In a year when they are running away with the NHL's overall standings, the true measure of the Washington Capitals has been the third-period comeback. It was something former King Justin Williams was remarking on before the game — how the Capitals' one true Achilles' heel this season has been their slow starts, which they've had to correct with fast finishes.
It proved true again Wednesday night.
The Capitals spotted the Kings a three-goal first-period lead, but then roared back with three third-period goals of their own to square the score and force overtime at Staples Center.
In the end, the Kings pulled it out 2:50 into overtime with Jeff Carter scoring against Capitals goaltender Braden Holtby to give them a 4-3 victory.
It was the Kings' 10th overtime win of the season. On the winning goal, with the teams playing three on three, Kings defenseman Drew Doughty made an intelligent play, taking the puck out of the zone, circling in the neutral zone and catching the Capitals on a line change. In the end, Milan Lucic took the feed from Doughty and sent it across to Carter, who put it in.
Washington went into the game with a league-leading 84 third-period goals, so it wasn't entirely unexpected that they would push back hard. T.J. Oshie started the Washington comeback with an early power-play goal at 1:46 of the third. Goals by Nicklas Backstrom and Dmitry Orlov squared the game and forced overtime.
Until then, it was a tale of two different games.
The Kings paid tribute to their past in the first period — warm well-received video appreciations for both Williams and Mike Richards — and then reminded people for a time that they can be pretty good in the present too.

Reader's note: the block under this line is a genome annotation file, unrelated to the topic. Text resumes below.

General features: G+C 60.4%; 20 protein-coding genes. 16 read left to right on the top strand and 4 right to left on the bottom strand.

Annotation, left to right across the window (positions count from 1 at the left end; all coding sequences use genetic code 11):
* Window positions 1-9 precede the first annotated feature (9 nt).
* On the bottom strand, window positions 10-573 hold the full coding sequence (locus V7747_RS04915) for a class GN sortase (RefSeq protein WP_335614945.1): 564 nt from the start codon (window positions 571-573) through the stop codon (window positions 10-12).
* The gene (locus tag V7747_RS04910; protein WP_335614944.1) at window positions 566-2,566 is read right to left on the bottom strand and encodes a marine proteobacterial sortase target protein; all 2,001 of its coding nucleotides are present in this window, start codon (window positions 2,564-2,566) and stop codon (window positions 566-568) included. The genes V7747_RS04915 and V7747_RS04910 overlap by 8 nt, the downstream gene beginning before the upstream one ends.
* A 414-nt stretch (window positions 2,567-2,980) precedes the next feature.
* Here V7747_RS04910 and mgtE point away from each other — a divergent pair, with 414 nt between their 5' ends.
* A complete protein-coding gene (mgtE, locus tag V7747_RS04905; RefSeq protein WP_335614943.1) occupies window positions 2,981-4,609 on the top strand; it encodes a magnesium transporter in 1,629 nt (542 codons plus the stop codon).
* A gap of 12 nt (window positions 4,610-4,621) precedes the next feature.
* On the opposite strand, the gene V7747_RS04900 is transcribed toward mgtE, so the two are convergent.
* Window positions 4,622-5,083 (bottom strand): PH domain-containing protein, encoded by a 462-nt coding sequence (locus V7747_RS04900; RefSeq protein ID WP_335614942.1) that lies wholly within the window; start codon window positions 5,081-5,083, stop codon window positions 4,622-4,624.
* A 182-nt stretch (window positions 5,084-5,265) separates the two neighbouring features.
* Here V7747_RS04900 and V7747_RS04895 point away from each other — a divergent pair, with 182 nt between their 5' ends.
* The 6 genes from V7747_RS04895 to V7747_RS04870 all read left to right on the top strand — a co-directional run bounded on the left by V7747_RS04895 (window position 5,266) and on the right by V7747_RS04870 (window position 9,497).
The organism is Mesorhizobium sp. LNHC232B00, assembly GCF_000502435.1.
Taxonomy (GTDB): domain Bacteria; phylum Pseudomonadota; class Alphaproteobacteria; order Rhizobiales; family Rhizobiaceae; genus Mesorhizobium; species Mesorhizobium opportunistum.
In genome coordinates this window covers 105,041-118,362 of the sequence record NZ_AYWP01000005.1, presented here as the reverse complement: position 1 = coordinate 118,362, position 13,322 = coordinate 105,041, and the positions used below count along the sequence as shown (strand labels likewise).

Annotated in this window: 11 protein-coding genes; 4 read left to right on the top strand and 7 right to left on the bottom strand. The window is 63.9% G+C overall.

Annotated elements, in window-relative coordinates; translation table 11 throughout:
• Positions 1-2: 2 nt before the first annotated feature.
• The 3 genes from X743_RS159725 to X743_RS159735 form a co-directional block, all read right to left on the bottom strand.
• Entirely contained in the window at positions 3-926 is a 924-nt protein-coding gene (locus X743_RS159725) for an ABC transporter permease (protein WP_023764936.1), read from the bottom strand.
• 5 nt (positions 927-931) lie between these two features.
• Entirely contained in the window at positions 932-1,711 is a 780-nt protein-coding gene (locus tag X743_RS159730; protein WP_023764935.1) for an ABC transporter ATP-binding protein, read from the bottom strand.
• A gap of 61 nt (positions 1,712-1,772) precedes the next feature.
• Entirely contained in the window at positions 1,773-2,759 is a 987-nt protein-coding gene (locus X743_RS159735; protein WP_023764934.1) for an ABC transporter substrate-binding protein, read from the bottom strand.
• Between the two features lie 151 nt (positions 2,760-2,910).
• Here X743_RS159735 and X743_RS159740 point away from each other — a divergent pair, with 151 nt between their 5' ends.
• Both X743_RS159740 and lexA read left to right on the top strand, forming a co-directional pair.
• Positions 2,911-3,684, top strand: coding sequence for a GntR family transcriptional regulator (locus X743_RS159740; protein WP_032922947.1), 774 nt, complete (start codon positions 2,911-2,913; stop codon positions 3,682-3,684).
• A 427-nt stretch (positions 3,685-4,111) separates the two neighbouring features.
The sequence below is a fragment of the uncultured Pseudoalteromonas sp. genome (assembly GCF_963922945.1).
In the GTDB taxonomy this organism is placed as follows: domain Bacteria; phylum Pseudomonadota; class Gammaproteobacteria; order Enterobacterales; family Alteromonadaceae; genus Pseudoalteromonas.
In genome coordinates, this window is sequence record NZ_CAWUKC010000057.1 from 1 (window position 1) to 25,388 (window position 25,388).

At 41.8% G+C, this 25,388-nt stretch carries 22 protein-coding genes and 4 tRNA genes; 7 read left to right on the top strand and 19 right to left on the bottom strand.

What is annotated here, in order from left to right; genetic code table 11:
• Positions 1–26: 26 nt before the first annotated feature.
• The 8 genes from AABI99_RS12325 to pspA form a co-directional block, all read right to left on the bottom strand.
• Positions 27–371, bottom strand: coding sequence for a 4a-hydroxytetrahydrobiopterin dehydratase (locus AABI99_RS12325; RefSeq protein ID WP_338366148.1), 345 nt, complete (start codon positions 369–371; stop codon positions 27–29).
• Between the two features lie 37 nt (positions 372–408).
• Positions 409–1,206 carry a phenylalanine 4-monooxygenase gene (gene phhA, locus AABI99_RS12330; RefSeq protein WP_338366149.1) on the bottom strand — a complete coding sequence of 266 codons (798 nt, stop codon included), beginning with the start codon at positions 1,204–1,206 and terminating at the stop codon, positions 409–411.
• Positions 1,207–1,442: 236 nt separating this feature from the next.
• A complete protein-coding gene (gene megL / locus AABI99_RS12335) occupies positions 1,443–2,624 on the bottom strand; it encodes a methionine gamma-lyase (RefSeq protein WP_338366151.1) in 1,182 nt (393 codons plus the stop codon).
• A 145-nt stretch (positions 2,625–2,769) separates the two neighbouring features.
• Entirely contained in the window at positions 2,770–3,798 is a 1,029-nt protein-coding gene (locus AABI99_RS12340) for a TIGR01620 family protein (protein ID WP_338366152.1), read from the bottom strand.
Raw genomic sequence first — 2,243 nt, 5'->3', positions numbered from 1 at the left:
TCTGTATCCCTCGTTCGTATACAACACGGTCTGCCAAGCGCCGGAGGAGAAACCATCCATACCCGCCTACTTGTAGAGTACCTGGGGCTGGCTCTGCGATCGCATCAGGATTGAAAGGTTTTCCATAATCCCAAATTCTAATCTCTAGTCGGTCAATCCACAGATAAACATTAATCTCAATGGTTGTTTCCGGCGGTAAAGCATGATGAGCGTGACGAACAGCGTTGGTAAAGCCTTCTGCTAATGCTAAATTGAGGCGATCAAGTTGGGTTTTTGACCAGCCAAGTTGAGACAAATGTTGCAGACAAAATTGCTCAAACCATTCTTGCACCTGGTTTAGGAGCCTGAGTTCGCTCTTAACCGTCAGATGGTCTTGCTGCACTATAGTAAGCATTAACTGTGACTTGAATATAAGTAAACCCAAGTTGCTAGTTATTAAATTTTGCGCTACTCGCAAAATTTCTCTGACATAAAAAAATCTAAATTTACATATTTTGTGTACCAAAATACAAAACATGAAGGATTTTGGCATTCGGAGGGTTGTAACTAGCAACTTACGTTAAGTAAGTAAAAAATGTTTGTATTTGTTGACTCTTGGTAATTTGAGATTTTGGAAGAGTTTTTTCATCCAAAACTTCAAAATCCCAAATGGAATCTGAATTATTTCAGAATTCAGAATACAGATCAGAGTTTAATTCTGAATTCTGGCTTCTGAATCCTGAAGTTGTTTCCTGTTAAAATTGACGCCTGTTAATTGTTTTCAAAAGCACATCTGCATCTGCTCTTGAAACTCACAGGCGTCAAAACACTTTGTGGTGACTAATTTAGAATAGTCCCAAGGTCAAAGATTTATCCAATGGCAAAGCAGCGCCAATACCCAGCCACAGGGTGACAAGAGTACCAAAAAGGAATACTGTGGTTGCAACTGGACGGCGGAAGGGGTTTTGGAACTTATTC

"Any time you get a reaction like that, you're going to have some emotions," Williams said. "I'm not a stiff, you know? I'm not a robot. But obviously nice to see, but kind of after that, it was just a standard hockey game we're trying to win and obviously trying to come back and win with the start we had."
For 40 minutes, one could argue it was the Kings' most complete stretch of the season, thoroughly dominating a Capitals team that many believe is the Stanley Cup favorite.
It was a textbook playoff-style performance, all choking defense, proof that when the Kings are on their game, they can still be a handful for anybody, even a team with the Capitals' offensive pedigree.
The Kings have had an up-and-down time of it, of late, frittering away a big lead atop the Pacific Division to their Southern California rivals, the Anaheim Ducks.
But with the Ducks losing in Colorado and the Kings winning against the Capitals, they are back in first place.
Kings Coach Darryl Sutter can probably rest easy now. Just the other day, he insisted that the No. 1 goal was just making the playoffs. Well, they have a 20-point lead over fourth-place Vancouver with 16 games remaining.
Sutter loaded up one line — shifting Carter to right wing with Anze Kopitar and Lucic — and it paid dividends with a number of dominating shifts against a Capitals team that was having trouble handling the Kings' size and physical play.